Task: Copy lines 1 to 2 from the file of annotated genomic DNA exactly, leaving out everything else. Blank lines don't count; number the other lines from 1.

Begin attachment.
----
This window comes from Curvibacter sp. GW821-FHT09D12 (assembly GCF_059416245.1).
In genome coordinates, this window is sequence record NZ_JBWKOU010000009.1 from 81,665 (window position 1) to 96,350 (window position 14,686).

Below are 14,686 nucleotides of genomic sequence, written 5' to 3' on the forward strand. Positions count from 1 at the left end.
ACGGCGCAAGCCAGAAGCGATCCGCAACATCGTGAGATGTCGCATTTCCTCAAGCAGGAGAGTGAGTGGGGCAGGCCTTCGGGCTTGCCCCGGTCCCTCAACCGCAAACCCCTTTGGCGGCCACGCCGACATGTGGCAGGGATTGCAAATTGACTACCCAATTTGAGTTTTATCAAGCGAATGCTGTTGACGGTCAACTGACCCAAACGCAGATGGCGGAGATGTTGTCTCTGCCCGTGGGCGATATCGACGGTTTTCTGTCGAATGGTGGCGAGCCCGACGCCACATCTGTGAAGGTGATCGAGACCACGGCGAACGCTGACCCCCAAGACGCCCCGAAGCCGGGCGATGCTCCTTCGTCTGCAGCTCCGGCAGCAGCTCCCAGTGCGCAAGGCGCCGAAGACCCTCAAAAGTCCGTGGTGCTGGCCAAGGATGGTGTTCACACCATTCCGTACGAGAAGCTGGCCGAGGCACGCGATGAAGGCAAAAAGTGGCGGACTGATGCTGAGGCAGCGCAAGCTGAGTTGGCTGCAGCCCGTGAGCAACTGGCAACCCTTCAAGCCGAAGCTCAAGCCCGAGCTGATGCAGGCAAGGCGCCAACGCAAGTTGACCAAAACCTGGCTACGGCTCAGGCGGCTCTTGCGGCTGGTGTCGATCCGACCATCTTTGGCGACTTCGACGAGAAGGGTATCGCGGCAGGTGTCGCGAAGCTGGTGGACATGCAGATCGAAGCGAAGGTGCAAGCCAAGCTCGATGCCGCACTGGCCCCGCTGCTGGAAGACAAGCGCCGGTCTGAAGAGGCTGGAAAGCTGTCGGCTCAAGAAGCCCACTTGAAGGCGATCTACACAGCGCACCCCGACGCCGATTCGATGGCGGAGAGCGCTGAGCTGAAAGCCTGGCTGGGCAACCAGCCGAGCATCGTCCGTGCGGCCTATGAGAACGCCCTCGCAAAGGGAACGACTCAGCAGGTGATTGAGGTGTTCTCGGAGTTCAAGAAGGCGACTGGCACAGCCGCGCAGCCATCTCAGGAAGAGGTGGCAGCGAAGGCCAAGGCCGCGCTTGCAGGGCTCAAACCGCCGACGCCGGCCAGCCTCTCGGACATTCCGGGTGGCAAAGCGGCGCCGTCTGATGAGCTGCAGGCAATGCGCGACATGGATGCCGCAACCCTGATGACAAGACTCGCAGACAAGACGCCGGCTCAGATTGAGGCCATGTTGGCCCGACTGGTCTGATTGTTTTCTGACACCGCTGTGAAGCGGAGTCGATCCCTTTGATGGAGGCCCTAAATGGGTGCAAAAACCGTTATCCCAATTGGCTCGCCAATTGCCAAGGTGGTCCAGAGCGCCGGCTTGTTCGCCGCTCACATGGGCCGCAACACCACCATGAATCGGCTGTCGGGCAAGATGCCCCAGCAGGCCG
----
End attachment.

This window comes from Curvibacter sp. GW821-FHT09D12 (assembly GCF_059416245.1).
In genome coordinates, this window is sequence record NZ_JBWKOU010000009.1 from 81,665 (window position 1) to 96,350 (window position 14,686).